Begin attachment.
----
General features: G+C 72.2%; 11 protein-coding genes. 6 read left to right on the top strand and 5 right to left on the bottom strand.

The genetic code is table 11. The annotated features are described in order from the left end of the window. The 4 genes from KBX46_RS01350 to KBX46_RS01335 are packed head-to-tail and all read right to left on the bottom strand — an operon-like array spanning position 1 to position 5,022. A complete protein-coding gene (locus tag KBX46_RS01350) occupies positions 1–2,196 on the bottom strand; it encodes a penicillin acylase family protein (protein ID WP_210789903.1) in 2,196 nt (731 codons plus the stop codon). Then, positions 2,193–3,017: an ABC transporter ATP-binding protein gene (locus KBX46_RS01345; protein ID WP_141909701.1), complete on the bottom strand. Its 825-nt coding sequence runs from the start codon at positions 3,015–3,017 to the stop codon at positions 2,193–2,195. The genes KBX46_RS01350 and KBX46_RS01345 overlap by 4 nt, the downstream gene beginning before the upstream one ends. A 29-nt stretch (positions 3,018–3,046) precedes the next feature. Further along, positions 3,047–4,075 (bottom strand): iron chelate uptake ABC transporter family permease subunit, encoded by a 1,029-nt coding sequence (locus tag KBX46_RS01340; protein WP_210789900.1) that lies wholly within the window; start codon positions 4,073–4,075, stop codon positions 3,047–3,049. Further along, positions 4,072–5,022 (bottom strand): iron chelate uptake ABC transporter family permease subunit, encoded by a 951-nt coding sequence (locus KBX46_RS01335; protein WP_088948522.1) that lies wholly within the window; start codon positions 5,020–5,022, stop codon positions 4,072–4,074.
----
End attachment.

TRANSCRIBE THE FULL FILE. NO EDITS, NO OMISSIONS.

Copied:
General features: G+C 72.2%; 11 protein-coding genes. 6 read left to right on the top strand and 5 right to left on the bottom strand.

The genetic code is table 11. The annotated features are described in order from the left end of the window. The 4 genes from KBX46_RS01350 to KBX46_RS01335 are packed head-to-tail and all read right to left on the bottom strand — an operon-like array spanning position 1 to position 5,022. A complete protein-coding gene (locus tag KBX46_RS01350) occupies positions 1–2,196 on the bottom strand; it encodes a penicillin acylase family protein (protein ID WP_210789903.1) in 2,196 nt (731 codons plus the stop codon). Then, positions 2,193–3,017: an ABC transporter ATP-binding protein gene (locus KBX46_RS01345; protein ID WP_141909701.1), complete on the bottom strand. Its 825-nt coding sequence runs from the start codon at positions 3,015–3,017 to the stop codon at positions 2,193–2,195. The genes KBX46_RS01350 and KBX46_RS01345 overlap by 4 nt, the downstream gene beginning before the upstream one ends. A 29-nt stretch (positions 3,018–3,046) precedes the next feature. Further along, positions 3,047–4,075 (bottom strand): iron chelate uptake ABC transporter family permease subunit, encoded by a 1,029-nt coding sequence (locus tag KBX46_RS01340; protein WP_210789900.1) that lies wholly within the window; start codon positions 4,073–4,075, stop codon positions 3,047–3,049. Further along, positions 4,072–5,022 (bottom strand): iron chelate uptake ABC transporter family permease subunit, encoded by a 951-nt coding sequence (locus KBX46_RS01335; protein WP_088948522.1) that lies wholly within the window; start codon positions 5,020–5,022, stop codon positions 4,072–4,074.